Two clubs bid for Trophy glory after sad summer
Yorkshire stand in the way of Somerset's bid to retain the Cheltenham and Gloucester Trophy, as both sides seek solace in Saturday's showpiece Lord's final after suffering disappointing seasons.
Yorkshire may have a fanatical following, but the outlook at Headingley is gloomy. With the club struggling financially it is believed that the Tykes will be forced to cut their staff in the close season. Stuck to the bottom of the Frizzell County Championship - which they won so convincingly last year - Yorkshire also look destined for mid-table mediocrity in the Norwich Union League. A win at Lord's would do much to lift the gloom.
Such is the enthusiasm for the game in the West Country that Somerset's ticket allocation was sold out by August 1. Though they have an excellent squad on paper, Somerset have not lived up to their potential. Already relegated to Division Two of the Norwich Union League, they are in danger of suffering the same fate in the Championship.
In spite of such form, it is expected that the teams will provide a memorable final. A full house is expected, with England's centrally-contracted players available. Yorkshire are full of star names, while Somerset's big-hitters, led by the in form Ian Blackwell, are capable of destroying any attack. Veterans Peter Bowler and Michael Burns add experience to the mix, with young seamer Matthew Bulbeck always dangerous.
Injury could prevent Marcus Trescothick from making the final, while Craig White is desperate to play, and could feature as just a batsman. Trescothick's broken thumb is taking longer to heal than expected.
White has been in top form for the white rose county, turning in a superb all-round performance in the semi-final victory over Surrey. He claimed 4-35 before blasting a dismissive century in an easy win. Academy graduate Matthew Wood has performed well in the competition, and is likely to keep his opening spot despite the return of Michael Vaughan.
Trescothick's flashing blade made a rare appearance at Taunton for Somerset's fourth-round clash with Hampshire. He hit a powerful century to lead his side to victory before breaking `that thumb' after emerging second best from a battle with Graeme Hick's cover drive.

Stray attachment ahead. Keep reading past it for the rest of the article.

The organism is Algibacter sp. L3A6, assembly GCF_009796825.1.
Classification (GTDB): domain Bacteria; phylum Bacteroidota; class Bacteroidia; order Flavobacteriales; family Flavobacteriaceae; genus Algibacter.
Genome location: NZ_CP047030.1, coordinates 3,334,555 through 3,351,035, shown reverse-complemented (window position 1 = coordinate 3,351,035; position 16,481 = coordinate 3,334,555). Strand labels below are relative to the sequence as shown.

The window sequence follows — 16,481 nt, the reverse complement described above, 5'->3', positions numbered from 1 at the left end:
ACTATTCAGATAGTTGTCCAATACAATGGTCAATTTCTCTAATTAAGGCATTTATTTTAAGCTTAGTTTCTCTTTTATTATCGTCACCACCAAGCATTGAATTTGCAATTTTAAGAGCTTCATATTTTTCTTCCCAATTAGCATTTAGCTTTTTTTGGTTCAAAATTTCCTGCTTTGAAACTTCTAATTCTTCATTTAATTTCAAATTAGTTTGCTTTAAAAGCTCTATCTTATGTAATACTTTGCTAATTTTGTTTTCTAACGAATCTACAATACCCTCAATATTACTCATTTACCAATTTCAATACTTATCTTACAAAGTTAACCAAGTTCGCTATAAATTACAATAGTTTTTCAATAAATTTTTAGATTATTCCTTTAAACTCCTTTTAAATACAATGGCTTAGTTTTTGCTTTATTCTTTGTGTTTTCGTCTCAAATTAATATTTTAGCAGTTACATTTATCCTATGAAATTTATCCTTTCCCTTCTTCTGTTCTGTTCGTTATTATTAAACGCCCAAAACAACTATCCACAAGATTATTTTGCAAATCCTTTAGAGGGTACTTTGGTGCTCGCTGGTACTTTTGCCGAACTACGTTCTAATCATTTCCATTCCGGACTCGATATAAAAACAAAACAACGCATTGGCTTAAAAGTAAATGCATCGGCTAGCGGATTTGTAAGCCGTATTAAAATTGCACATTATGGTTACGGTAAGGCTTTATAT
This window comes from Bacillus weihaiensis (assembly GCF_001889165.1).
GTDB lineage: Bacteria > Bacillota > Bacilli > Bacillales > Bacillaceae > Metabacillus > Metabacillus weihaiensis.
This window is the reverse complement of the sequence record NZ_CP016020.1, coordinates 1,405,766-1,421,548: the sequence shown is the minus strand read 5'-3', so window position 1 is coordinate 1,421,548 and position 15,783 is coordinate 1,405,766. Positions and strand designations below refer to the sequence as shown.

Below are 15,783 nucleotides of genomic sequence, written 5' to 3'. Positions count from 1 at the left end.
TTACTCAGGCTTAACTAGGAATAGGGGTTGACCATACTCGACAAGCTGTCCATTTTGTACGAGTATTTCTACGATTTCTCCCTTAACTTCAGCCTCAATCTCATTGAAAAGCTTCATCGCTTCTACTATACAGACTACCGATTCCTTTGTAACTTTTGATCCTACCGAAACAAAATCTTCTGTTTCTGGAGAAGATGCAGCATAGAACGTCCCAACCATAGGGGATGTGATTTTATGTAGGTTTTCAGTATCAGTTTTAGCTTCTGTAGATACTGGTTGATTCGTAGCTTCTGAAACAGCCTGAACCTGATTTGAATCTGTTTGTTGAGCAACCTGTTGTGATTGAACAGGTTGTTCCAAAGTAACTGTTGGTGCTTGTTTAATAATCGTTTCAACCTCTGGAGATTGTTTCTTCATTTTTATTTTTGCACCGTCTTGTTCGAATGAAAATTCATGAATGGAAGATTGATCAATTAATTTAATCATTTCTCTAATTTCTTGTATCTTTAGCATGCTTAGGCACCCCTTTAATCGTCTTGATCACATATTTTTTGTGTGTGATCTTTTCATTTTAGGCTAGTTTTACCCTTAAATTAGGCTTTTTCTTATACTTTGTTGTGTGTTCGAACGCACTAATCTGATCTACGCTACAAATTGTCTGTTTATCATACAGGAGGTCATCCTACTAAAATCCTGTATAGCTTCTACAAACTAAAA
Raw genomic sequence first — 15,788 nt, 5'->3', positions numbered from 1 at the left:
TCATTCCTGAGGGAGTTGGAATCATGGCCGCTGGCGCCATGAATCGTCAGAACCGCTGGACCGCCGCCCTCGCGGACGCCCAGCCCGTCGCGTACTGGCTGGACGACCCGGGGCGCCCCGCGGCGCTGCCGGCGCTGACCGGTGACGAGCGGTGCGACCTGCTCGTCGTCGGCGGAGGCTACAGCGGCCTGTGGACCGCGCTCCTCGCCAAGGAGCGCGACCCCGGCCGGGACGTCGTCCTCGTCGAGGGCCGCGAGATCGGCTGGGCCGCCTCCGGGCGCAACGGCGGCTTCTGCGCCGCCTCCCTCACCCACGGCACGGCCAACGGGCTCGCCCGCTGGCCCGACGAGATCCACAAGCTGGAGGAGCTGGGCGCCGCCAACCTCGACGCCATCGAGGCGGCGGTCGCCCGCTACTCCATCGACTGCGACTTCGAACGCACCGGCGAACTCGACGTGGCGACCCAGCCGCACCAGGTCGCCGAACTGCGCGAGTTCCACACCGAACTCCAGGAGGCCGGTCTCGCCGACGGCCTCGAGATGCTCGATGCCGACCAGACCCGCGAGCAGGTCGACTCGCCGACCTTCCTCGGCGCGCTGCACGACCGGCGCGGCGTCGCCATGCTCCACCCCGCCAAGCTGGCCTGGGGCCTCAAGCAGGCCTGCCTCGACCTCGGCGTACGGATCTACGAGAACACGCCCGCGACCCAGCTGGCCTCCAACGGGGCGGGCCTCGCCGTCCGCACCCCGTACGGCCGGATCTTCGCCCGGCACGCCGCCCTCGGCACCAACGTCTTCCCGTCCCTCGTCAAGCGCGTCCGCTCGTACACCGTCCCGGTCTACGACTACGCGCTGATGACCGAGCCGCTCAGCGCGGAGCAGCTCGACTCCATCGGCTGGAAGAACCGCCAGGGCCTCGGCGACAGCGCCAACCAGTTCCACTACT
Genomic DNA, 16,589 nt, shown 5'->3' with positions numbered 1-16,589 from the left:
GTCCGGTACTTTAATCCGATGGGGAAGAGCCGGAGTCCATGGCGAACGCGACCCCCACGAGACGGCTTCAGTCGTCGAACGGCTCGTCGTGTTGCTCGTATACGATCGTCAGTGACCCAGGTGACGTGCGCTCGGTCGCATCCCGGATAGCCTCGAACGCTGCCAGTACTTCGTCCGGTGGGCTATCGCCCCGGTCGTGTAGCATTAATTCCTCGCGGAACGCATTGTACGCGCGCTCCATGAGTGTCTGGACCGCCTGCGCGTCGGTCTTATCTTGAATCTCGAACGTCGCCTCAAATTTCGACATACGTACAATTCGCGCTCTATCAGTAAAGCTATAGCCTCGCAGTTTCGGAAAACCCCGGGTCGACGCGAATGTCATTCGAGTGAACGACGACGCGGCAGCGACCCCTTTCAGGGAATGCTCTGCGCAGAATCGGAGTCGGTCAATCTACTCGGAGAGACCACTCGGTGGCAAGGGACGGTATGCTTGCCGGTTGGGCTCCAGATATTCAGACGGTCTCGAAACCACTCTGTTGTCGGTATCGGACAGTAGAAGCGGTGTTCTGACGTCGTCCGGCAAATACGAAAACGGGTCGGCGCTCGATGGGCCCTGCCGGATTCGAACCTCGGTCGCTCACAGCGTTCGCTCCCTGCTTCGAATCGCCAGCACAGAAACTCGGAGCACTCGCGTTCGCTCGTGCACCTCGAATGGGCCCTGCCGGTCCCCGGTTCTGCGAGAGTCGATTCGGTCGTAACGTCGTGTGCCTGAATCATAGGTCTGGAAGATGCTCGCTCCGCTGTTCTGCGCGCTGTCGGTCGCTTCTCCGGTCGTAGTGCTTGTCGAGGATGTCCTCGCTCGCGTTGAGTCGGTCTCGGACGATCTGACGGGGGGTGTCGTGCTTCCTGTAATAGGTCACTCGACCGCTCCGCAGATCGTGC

"Marcus has had plenty of nets," said Somerset coach Kevin Shine. "We brought him up to Blackpool to net him and prepare him and we will make a final decision tomorrow morning - at the moment it's reasonably bright for him, but you never can tell."
Trescothick is equally keen to play, stressing: "This game is the highlight of the domestic season. We've done well to get there and I am desperate to be involved. It's a big game to make a comeback in, but I have no qualms about that.
"Physically I've been in the nets and hitting the ball well so I feel I can do myself justice in the final. The only time I have a problem is if I hit the ball in the wrong place or mis-time it but the jarring is not that bad."
Luckily for Somerset, Keith Parsons had the game of his life at Worcester, the all-rounder top scoring with 121 as the visitors chased down 272. Parsons' aggressive batting and solid seamers helped the Cidermen to victory against Leicestershire in last year's final, and he is more than capable of a repeat dose.
The match of the tournament though, was Somerset's incredible semi-final with Kent. In front of a raucous crowd, Blackwell hammered 86 as Somerset reached 344. Only a late-order collapse halted Kent's charge, the home side eventually winning by six runs.
Yorkshire fans had their adrenaline shot in the quarter-final. Having been unceremoniously dumped out of the Benson and Hedges Cup by Essex, Gary Fellows and Anthony McGrath helped to redress the balance at Chelmsford. McGrath made 72 and Fellows 68 to tie the match and progress by losing fewer wickets.
Though Somerset can rely on Jamie Cox's presence, Darren Lehmann misses out for Yorkshire. Lehmann's replacement is ideal, the phlegmatic Matthew Elliott sure to stand firm. Many will judge him by how he fares in tomorrow's final, on his return to the ground where he made his maiden Test hundred five years ago.
It is a high-pressure assignment, but Elliott is relishing the prospect. As well as his Test hundred he still remembers a Benson and Hedges Cup final defeat for Glamorgan against Gloucestershire two years ago - and he wants to set the record straight.
"I see that I have good memories from Lord's but also some I want to make up for," he said. "It is not nice to get so close as we did at Glamorgan and then not win - so there is a lot for me to prove this time.
"It is a great chance for me and for Yorkshire to make something of the last weeks of the season. There is a lot to be done, both against Somerset and in the county championship. But this Yorkshire team has a lot of talent in it."
Matthew Hoggard leads a much-lauded seam attack, with Chris Silverwood bowling particularly quickly. Silverwood, on the fringes of the England set-up, has also turned himself into a furious pinch-hitter.
With Hoggard and Andy Caddick hoping to suppress two explosive batting orders, a classic is a distinct possibility. Somerset may have a more popular following in cricket circles, but perhaps, in this miserable year, even the most ardent Lancastrian might wish Yorkshire a little luck.